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Pit Master Lee Ann Whippen Sues Chicago Q A Year After Departure

She says the restaurant hid financials so they could pay her less

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Former Chicago Q Pit Master Lee Ann Whippen
Photo by Neilson Barnard/Getty Images for Food Network Magazine
Ashok Selvam is the editor of Eater Chicago and a native Chicagoan armed with more than two decades of award-winning journalism. Now covering the world of restaurants and food, his nut graphs are super nutty.

A mystery popped up last year after chef Lee Ann Whippen left her post as pit master at upscale Gold Coast barbecue restaurant Chicago Q. The announcement came in October, though she said she had quietly left back in August 2015. Part of the answer may lie in a lawsuit Whippen filed this week against Chicago Q’s majority owner, Fred Latkso.

Whippen alleges Latkso and Chicago Q’s parent company, 1160 Dearborn Entertainment, diluted financials to reduce her pay and failed to giver a stake in Chicago Q, as promised. Crain’s has details on the lawsuit, filed Wednesday in Cook County Circuit Court, in which Whippen also claimed Chicago Q failed to reimburses business expenses paid on Whippen’s personal credit card.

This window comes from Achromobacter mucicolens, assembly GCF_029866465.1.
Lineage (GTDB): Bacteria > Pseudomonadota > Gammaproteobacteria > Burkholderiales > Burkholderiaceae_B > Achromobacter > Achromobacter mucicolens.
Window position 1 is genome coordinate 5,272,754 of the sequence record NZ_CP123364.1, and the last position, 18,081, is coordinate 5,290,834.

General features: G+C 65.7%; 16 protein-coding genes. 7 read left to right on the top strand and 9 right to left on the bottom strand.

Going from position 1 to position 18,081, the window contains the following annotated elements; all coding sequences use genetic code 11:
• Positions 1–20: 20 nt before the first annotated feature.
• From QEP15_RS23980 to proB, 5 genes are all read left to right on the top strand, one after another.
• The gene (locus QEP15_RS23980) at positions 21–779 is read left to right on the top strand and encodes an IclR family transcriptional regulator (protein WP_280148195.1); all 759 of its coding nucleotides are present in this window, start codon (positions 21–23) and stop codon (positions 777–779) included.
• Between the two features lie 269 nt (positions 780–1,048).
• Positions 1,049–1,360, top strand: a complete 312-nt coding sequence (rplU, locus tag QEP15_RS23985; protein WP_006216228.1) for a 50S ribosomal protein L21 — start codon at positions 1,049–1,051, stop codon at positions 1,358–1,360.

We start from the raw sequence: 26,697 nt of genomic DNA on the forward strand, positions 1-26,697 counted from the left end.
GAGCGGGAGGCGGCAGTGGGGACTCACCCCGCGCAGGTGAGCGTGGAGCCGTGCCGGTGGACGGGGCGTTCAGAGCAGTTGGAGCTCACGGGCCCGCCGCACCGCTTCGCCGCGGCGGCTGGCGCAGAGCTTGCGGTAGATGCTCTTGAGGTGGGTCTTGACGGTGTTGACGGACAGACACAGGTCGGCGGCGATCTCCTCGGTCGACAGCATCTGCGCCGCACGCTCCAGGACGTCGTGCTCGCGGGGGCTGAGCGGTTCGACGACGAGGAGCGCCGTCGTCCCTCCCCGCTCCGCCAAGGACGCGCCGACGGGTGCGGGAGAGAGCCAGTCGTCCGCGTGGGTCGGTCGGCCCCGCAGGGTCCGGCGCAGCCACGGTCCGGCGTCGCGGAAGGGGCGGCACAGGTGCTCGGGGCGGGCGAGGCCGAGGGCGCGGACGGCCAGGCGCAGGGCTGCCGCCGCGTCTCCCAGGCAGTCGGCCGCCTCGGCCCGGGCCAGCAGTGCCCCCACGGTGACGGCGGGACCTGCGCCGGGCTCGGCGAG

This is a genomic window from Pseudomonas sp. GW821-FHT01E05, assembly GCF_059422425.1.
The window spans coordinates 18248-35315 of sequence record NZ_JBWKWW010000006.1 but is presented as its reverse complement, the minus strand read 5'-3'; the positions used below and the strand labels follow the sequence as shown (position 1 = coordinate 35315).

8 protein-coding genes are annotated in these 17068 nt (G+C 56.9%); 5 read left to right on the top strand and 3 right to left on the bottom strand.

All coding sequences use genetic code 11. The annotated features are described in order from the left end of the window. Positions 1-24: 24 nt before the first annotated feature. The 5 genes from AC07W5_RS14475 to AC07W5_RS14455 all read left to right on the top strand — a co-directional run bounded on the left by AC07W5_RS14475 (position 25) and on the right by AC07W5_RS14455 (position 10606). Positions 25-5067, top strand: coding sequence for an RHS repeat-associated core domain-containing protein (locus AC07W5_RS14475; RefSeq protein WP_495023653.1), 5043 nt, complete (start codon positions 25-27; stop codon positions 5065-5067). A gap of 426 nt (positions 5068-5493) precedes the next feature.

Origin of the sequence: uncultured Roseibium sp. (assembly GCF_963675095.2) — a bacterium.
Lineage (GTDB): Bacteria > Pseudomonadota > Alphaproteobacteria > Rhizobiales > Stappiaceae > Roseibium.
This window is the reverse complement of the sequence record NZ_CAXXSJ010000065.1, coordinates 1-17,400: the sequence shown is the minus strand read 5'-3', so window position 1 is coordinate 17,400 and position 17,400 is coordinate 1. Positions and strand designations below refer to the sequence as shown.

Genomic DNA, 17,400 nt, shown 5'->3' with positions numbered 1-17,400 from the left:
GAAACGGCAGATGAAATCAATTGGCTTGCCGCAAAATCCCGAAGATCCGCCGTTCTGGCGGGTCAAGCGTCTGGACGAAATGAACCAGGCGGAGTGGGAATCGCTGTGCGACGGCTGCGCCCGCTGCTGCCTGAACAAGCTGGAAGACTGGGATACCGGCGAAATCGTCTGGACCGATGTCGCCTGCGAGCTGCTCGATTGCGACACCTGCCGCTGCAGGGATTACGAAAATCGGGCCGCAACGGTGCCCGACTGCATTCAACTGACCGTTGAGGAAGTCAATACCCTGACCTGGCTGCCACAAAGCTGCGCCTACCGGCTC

The lawsuit seeks $33,000, a 49-percent stake in the restaurant and wants her name and likeness to come down from marketing materials, including social media references. Whippen alleges Chicago Q is using her likeness without authorization.

Since leaving Chicago Q, Whippen has been involved with Frozen Foodies, a store that sells high-end microwavable meals in Lincoln Park. Art Smith, who just opened Blue Door Kitchen and Table (the refreshed Table Fifty-Two) was named Whippen’s replacement as Chicago Q’s pit master.

Latkso’s Idealogy Entertainment operates four neighboring establishments on that Gold Coast block of Dearborn and Elm. There’s Chicago Q, Blue Door, Biggs Mansion and La Storia Ristorante. Latkso told Crain’s he hasn’t seen the lawsuit yet.